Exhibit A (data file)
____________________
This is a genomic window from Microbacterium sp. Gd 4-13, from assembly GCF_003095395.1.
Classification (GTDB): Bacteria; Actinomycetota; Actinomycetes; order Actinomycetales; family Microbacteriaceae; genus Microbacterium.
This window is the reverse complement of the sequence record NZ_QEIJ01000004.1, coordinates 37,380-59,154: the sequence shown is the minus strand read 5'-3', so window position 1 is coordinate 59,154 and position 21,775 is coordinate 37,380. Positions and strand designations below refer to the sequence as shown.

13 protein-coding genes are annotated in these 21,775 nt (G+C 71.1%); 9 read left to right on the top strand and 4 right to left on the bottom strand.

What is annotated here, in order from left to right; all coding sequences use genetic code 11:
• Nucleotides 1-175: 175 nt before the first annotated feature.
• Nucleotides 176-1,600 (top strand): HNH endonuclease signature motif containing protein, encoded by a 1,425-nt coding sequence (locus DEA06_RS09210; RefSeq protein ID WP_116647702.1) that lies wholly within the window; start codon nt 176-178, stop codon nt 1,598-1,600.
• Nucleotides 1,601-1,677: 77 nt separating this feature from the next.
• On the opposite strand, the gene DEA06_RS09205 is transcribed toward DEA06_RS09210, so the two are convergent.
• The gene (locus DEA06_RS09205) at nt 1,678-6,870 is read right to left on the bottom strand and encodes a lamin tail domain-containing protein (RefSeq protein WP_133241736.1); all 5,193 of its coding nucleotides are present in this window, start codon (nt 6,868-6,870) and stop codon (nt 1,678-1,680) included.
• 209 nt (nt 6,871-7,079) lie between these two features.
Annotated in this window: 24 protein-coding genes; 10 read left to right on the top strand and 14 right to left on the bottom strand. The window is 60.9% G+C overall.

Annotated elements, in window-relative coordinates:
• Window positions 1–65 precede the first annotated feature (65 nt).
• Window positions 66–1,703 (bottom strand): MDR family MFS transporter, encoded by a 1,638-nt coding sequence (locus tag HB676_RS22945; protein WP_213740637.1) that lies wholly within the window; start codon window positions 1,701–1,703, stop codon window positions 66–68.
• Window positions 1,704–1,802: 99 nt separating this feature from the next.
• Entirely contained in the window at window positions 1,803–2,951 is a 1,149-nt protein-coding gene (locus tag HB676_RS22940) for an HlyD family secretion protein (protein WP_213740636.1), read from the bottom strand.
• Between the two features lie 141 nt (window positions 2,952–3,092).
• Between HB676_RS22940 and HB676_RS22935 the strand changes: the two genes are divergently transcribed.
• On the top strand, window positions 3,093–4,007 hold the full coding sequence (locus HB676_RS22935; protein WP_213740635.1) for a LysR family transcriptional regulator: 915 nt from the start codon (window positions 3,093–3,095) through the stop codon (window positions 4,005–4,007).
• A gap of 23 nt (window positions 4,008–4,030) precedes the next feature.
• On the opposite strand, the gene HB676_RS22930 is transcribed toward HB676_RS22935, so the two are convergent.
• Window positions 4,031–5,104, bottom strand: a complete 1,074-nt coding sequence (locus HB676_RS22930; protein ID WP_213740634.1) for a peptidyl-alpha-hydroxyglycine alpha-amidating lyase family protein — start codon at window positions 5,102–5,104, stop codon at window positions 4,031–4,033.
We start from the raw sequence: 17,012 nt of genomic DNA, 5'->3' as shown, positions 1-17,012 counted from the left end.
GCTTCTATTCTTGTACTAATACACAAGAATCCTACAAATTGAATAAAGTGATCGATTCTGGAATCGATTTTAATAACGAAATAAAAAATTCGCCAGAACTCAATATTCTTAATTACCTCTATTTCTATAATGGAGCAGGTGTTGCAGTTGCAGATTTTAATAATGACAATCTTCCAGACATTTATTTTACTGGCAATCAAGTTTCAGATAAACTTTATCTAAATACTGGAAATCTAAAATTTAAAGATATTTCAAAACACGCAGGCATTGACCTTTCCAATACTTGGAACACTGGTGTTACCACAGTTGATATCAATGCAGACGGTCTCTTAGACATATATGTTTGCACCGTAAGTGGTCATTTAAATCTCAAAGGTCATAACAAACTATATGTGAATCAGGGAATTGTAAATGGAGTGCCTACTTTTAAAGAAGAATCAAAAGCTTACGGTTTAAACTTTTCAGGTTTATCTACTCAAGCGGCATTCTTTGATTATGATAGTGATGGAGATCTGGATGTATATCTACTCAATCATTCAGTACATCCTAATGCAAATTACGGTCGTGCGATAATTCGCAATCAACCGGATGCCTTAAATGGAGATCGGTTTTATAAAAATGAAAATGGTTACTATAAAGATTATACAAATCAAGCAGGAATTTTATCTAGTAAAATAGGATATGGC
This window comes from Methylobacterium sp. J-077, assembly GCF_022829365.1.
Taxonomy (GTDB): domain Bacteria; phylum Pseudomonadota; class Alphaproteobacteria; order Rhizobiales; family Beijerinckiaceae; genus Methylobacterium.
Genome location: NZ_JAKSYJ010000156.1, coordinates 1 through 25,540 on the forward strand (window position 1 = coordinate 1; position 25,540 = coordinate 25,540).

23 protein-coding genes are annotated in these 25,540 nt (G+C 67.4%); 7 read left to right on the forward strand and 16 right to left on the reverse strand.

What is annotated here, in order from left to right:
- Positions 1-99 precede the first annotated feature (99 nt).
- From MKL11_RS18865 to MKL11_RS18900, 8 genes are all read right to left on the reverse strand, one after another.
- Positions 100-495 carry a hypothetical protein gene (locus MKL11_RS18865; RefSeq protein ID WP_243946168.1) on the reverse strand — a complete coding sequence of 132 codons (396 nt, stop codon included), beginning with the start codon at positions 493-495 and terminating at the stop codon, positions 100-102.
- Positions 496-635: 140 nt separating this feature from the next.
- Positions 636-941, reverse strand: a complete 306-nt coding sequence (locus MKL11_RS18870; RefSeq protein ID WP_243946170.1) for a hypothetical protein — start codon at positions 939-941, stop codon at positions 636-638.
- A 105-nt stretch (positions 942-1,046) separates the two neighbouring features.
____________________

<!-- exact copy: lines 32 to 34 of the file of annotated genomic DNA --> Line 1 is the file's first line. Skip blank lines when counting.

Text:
- From MKL11_RS18865 to MKL11_RS18900, 8 genes are all read right to left on the reverse strand, one after another.
- Positions 100-495 carry a hypothetical protein gene (locus MKL11_RS18865; RefSeq protein ID WP_243946168.1) on the reverse strand — a complete coding sequence of 132 codons (396 nt, stop codon included), beginning with the start codon at positions 493-495 and terminating at the stop codon, positions 100-102.
- Positions 496-635: 140 nt separating this feature from the next.